The S-Duct was made entirely of aluminum (2024-T3 and 7075-T6) no fiberglass. However there was acoustic material on the engine (just if front of the fan) this would disbond at times and be ingested by the engine. This acustic material was on all RB-211's not just the TriStars No. 2 engine.
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Old 18th May 2009, 13:08
  #57 (permalink)  
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...The DLC system can be shut off by unlatching the DLC/AUTO SPOILER switch light ...

What about SAS, were means provided to switch it off should it be required?(although it would normally be active)
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Old 18th May 2009, 13:27
  #58 (permalink)  
 
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What about SAS, were means provided to switch it off should it be required?(although it would normally be active)
Yes, both channels could be disabled by unlatching the appropriate switchlights on the overhead panel.

727 was pretty straight fwd, stab was only for trimming.
Likewise for the DC10 and B747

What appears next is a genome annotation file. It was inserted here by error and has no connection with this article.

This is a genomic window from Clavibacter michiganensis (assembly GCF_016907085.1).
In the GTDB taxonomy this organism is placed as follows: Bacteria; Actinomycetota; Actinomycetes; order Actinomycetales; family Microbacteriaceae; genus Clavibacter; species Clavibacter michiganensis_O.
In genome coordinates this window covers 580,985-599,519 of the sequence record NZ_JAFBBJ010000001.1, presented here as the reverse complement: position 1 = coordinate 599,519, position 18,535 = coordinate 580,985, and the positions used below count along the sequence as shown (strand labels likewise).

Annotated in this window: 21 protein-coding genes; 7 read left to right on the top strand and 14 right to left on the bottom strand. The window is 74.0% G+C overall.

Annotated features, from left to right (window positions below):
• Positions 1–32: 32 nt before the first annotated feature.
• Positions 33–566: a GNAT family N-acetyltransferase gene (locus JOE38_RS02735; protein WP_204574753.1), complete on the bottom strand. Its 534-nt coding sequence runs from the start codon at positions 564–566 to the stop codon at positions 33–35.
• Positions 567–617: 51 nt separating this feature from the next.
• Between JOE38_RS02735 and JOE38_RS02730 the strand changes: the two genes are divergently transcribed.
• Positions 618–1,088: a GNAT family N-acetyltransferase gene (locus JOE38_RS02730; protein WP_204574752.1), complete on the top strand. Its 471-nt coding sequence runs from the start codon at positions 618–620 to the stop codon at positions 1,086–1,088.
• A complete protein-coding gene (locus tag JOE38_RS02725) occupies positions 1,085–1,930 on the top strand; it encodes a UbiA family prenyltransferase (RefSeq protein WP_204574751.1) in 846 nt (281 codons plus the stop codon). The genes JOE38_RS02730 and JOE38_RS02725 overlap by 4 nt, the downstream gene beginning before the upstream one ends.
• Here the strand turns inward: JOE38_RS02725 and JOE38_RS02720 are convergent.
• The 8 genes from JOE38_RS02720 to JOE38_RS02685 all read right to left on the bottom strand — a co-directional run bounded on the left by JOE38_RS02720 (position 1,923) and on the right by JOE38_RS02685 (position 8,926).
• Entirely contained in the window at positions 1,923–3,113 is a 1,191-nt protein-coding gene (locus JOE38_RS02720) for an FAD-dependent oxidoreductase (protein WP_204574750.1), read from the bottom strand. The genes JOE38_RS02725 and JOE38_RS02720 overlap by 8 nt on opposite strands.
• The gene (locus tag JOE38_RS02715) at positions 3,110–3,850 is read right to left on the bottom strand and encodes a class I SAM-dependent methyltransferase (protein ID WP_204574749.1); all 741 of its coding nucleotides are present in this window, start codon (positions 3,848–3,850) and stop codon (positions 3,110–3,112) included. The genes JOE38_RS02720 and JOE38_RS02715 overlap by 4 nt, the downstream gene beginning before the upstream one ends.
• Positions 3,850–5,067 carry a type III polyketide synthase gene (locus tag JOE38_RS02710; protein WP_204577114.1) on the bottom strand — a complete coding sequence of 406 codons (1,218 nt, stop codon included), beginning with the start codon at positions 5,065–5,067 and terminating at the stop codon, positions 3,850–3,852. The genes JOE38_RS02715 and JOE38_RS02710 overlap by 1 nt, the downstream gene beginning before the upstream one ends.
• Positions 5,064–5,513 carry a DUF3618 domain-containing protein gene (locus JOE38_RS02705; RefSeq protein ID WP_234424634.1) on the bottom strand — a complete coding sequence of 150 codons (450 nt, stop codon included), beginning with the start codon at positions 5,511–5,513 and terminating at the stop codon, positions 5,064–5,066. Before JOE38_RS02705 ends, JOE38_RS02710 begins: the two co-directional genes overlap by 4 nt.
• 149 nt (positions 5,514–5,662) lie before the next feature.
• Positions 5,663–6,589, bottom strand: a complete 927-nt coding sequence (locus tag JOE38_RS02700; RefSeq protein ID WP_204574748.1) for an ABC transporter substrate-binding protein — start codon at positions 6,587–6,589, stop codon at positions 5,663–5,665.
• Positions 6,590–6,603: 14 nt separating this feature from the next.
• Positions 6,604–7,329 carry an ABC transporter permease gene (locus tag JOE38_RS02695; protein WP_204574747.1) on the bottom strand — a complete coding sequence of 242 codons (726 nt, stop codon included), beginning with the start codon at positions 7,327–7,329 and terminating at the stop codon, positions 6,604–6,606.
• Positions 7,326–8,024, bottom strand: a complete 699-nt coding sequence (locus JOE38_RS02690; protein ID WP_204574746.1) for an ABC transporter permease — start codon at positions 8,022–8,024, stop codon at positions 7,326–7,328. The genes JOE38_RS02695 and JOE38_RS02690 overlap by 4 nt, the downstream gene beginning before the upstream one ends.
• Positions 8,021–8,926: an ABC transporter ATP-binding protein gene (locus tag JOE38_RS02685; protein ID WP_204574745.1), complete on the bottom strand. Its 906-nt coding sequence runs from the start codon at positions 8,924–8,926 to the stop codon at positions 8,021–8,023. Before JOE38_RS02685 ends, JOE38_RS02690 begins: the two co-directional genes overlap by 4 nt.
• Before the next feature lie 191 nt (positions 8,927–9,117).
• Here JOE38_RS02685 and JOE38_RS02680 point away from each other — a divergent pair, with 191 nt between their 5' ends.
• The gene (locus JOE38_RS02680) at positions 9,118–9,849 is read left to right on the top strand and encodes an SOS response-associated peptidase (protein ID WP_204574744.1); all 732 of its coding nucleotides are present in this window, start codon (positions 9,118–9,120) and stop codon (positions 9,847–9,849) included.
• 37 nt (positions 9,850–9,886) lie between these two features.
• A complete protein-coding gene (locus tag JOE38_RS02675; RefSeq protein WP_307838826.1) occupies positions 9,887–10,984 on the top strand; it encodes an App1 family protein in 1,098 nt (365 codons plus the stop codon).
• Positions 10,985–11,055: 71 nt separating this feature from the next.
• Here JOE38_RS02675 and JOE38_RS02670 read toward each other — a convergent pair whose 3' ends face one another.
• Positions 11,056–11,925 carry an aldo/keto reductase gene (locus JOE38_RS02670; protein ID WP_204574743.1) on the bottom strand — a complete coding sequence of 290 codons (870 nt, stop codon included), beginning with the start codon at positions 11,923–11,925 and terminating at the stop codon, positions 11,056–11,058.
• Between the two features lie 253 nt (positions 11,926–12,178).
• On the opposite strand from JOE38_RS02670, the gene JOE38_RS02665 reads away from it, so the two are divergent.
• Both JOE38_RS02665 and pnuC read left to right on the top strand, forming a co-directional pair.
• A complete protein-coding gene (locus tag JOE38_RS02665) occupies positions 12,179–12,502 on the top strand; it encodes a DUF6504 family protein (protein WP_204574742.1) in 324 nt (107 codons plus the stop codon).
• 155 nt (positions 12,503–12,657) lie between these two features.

The L1011 is unique with it's all-moving tailplane for pitch control on civil jet transport aircraft.
Also note that the L1011 has four hydraulic systems (same for 747) but unlike other first generation wide-body jet transports, which had only three.
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Old 18th May 2009, 13:55
  #59 (permalink)  
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HS Trident all-flying tailplane

An interesting variation on a theme is that the HS Trident, unlike its 727 look-alike, used the whole tailplane for pitch control I have seen pics of it fully deployed at rotation. Ditto for the VC-10 .

So in this sense tailplane use was similar to that of the TriStar.
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Old 18th May 2009, 14:32
  #60 (permalink)  
 
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**So in this sense tailplane use was similar to that of the TriStar.**

Don't think so, however those that have flown these types can comment.

Keep in mind that with the L1011, when the pilot pulls back on the pole (or, pushes forward) the entire horizontal tailplane moves.
The entire tailplane also moves with trim input.
The elevators are not directly controlled by the pilot...IE: they are mechanically linked to the stabilizer.

AFAIK, this arrangement is unique amongst western civil jet transport aircraft.

DLC is active anytime aircraft was in in the landing configuration: 2 of the 3 engines are less than full power and the flaps greater than 30 degrees.
Certainly correct.
Note.
If a go-around is desired, the first action of the pilot is to apply go-around thrust.
By doing so, DLC is automatically disabled (active spoilers stowed), prior to moving the flaps to the 22 degree position...which would then be the next pilot action.

Full time automation...a TriStar exclusive at the time.